Isaac Broome’s Baseball Vase

Base-Ball Players vase, designed
and modeled by Isaac Broome
for Ott & Brewer

A year before the nation’s centennial, Joseph Ott and John Hart Brewer, proprietors of Ott & Brewer’s Etruria Pottery Works, engaged the services of sculptor Isaac Broome (1835-1922) to create a series of works in Parian bisque porcelain for the forthcoming exposition.

As The Pottery and Porcelain of the United States (Barber 1893) notes, “One of the most spirited designs of the series is the base-ball vase, which was suggested by Brewer and worked out by Broome. It is suggestive throughout, in all of its harmonious design, of the American national game. From a pedestal rises a gradually tapering vase, of which the lower portion is formed of a series of bats banded together by a strap, while the upper portion is embellished with figures of ball-players in low relief. The cover represents a base-ball, surmounted by the American eagle, and around the projecting ledge of the base are arranged three players [a pitcher, a striker, and a catcher] in life-like attitudes. The modelling is faultless and the figures are full of action.”

Broome created two identical Base-Ball Players vases for display at the Centennial Exhibition, which opened in Philadelphia on May 10, 1876. The pair was displayed in Ott & Brewer’s exhibit in the manufacturers’ ceramics area in the Main Exhibition Hall but within a month, owing to their popularity, one of the vases was moved to the Art Annex which was constructed adjacent to Memorial Hall to accommodate an overwhelming number of art submissions. This marked the first American ceramic work to be recognized not simply as a ceramic figure, but as a sculptural work of art.

Sometime afterward the first vase, now in the collection of the New Jersey State Museum, joined Brewer’s private collection; the second vase was given as a trophy to the Detroit Wolverines for their defeat of the St. Louis Browns in the 1887 World Series and is now in the collection of the Detroit Historical Museum.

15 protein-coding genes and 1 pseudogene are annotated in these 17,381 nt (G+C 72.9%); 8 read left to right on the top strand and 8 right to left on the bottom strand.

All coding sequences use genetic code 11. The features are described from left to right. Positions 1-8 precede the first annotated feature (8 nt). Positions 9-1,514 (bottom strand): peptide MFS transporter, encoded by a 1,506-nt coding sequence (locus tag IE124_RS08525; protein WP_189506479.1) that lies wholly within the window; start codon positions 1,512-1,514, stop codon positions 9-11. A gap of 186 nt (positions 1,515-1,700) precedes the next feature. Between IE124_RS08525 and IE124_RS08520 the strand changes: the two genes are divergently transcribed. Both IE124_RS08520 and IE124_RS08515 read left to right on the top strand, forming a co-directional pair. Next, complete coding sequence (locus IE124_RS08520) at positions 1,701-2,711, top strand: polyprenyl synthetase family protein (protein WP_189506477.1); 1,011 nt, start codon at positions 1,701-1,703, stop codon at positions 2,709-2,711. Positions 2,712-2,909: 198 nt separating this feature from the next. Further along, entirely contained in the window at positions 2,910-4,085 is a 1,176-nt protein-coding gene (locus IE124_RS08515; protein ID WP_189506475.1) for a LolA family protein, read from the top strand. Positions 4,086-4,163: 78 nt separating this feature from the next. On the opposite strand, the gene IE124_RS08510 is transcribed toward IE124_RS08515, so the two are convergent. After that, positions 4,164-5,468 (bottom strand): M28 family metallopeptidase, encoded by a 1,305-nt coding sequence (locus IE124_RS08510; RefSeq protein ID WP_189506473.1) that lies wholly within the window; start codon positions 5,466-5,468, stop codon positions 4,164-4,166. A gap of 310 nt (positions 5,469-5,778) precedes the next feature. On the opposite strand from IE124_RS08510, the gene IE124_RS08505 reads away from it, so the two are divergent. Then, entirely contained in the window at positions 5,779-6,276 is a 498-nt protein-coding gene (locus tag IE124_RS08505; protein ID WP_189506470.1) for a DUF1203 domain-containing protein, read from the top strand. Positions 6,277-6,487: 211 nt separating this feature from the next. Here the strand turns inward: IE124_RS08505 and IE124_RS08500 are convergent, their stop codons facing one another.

Both vases have been reunited for the second time (the first being an exhibition at the Metropolitan Museum of Art in the 1980s) and are the centerpiece of New Jersey on Display: World’s Fairs and the Garden State, an exhibition at the New Jersey State Museum in Trenton that opened June 21 and runs through January 4, 2015.

Broome is interred in Section B, Lot 396.

Edited September 30, 2014.

An Unusual Motif of Cattail and Sneezeweed

Monument for Mary H. Multop and Ada L. Kenner
Folks taking a casual stroll on the grounds will sometimes pause to take a closer look at a monument with an unusual motif of cattail and sneezeweed, both of which are widespread throughout the United States and can be found along the high tide margin of the wetlands in the Trenton-Hamilton-Bordentown Marsh just south of the cemetery.

It memorializes Mary H. Multop (1847-1909), wife of Peter Multop, and their 17-year-old daughter Ada L. Kenner (1888-1905), wife of Charles Kenner Jr.

The Common Cattail, or Typha latifolia, is the most common species of cattail. They have flat blade-like leaves, a dense, dark brown flowering spike, and reach a height of five to ten feet. Sneezeweed, or Helenium autumnale, is a member of the genus named by Swedish botanist Carl Linnaeus in honor of Helen of Troy. With yellow, daisy-like flowers and slightly serrated, six-inch-long lanceolate leaves, they reach a height of three to five feet.

The monument is located in Section K, Lot 904.